Create summer meals with grilled veggies, fruit
By JENNIFER DUTTON / Guest Columnist
“If you can’t take the heat, get out of the kitchen.”
Perhaps Mr. Truman was talking about cooking indoors on a hot summer day.
Luckily, you can keep your kitchen cool and save yourself the hassle of making summer side dishes indoors by cooking fruits and vegetables on the grill.
The dry heat from the grill caramelizes plant sugars, giving grilled fruits and veggies a deliciously sweet and smoky taste.
Vegetables high in water benefit most from grilling. Peppers, mushrooms, eggplant, fennel, summer squash, okra, tomatoes and corn do exceptionally well.
More dense vegetables such as potatoes and carrots can also be grilled, but it is best to slightly precook them so they soften or slice them so they have more surface area for cooking.
Large vegetables can be cooked directly on a clean grill grate. You may want to lightly brush the veggies with a flavorful oil such as extra virgin olive oil, walnut oil or hazelnut oil to give them great flavor and prevent sticking on the grill.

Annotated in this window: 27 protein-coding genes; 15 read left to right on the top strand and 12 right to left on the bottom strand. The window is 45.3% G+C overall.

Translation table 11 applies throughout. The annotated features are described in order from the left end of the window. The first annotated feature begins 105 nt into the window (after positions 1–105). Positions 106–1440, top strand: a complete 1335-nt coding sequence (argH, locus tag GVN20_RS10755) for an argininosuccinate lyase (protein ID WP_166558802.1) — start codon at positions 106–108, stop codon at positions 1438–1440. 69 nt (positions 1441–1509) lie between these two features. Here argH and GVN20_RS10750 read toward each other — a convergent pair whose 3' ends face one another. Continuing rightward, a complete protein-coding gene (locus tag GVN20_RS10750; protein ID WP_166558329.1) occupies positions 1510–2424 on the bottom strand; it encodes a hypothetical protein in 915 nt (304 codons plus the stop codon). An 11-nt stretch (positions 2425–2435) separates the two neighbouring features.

For smaller veggies, you may want to invest in a vegetable basket or a flat metal plate with small holes. Metal, wooden or bamboo skewers also can be used for kebabs.
The vegetable basket is helpful in that you only turn the basket, not individually chopped vegetables.
Slender veggies such as asparagus are best skewered crosswise in two places to make a “raft” that will not fall through the grate.
To grill veggies in aluminum foil, place a large sheet of aluminum foil on the counter and spray with cooking spray.
Spread veggies on top and cover with another sheet of aluminum foil.
Then roll the two pieces of aluminum foil into each other to make a pouch, which is great for steaming on the grill.
Veggies generally take 15-20 minutes to cook on the grill over medium heat depending on their density.
If you would like to make a healthier version of French fries, spray the inside of an old metal cake pan with cooking spray and scatter thinly sliced strips of potatoes in the pan and sprinkle with seasoning.
Simply place the pan over low flame and turn the potatoes until they can be pierced with a fork.
Jennifer Dutton is an extension agent with the Alabama Cooperative Extension System. She can be reached by e-mail at firstname.lastname@example.org.